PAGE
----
• Philosophical Actuary

    It is a strange and manifest contradiction of liberalism that they at once claim concern for the individual in his particular circumstance but insist on vast sweeping universal change as if each individual was the same. Upon liberal principles a federal minimum wage makes little sense as the cost of living in North Dakota is vastly different from New York City or a teenager living at home from a married man with four children. The minimum wage should be set at the lowest societal level possible upon liberal principles, which generally would seem to be the individual in his consideration of his own needs.

    It does seem that there is such a thing as a just wage which proceeds from ethical rather than economical principles. A man seeks his own and his family’s maintenance and livelihood in his labors. If his labors do not achieve this end, then he has no reason to work. The presumption that minimum wage laws are the exclusive manner of achieving a just wage is ludicrous and lacks the creativity liberals are supposed to be known for. However, I do wish that with each denunciation of minimum wage laws there was at least the suggestion or articulation of means of achieving a just wage.

    • Roger McKinney

      The only serious discussion of a just wage that I have ever read came from the Salamancan scholars of the 16th century. Essentially, they wrote that any wage agreed to by both parties without coercion or fraud is a just wage. They vigorously opposed any minimum wage because it would hurt the poor. They insisted that a poor wage is better than no wage.

      • Philosophical Actuary

        You then may wish to read:
        Edward Feser’s “Social Justice Reconsidered: Austrian Economics and Catholic Social Teaching” at
        Fr. Austin Fagothey’s “Right And Reason:Ethics in Theory and Practice”
        Michael Cronin’s “The Science of Ethics Vol II:Special Ethics” on the Internet Archive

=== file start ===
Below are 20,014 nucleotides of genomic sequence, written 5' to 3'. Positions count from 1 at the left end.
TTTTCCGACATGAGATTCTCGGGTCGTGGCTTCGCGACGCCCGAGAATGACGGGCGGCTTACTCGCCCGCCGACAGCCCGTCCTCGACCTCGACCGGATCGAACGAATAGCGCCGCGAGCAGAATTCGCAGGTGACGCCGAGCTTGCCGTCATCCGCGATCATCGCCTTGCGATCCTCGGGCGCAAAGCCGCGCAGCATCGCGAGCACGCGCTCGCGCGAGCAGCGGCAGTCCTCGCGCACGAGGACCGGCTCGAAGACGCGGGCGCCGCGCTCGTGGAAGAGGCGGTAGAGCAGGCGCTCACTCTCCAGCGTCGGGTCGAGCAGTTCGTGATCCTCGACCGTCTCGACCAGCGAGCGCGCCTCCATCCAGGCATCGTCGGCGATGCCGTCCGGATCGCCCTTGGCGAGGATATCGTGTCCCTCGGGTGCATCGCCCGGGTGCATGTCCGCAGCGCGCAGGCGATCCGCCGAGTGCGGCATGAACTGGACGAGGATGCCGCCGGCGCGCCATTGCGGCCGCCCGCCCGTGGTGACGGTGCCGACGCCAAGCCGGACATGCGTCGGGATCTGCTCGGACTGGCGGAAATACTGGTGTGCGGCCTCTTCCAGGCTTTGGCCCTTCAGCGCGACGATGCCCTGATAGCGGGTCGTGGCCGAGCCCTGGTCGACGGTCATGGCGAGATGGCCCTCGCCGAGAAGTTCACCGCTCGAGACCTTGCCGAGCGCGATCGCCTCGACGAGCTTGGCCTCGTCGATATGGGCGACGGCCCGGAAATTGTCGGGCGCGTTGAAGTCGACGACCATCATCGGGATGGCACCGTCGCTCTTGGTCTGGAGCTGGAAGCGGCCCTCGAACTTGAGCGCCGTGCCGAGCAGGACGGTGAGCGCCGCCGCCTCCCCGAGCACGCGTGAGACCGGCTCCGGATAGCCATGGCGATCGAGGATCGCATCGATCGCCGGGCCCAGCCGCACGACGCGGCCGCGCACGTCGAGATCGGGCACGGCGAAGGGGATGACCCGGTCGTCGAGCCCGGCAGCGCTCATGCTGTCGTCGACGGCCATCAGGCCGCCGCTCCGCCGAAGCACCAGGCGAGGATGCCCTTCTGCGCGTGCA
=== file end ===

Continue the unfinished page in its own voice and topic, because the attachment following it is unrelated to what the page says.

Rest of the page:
Feser establishes the minimal position that there are at least some circumstances where a wage would be manifestly unjust even without coercion or fraud. Fr. Fagothey establishes from a principled argument, that I use above, that there is such a thing as just wage that is not merely insured by minimal ethical requirement of lack of fraud and coercion. Cronin appears to go significantly farther in the obligations of the employeer, but I haven’t read him closely.

  • Roger McKinney

    I don’t think socialists are stupid in being so stubborn about the min wage. They know it causes unemployment and that’s what they want. They want more people totally dependent on state handouts. Higher min wage laws increase unemployment and swell the welfare roles and those on unemployment insurance. They want the US to be like France where a small minority of people work hard and support the majority on state payrolls and welfare. That way the state always has a loyal majority of voters who depend on it for all of their income and healthcare.

  • Jeff Hyams

    Actually the minimum wage doesn’t even help those who don’t lose their jobs. As the price increases necessary to pay the wage filter through the economy, all prices rise to bring the economy back into equilibrium. The low level wage earner ends up having to pay more for everything, thus negating the effect of a pay increase.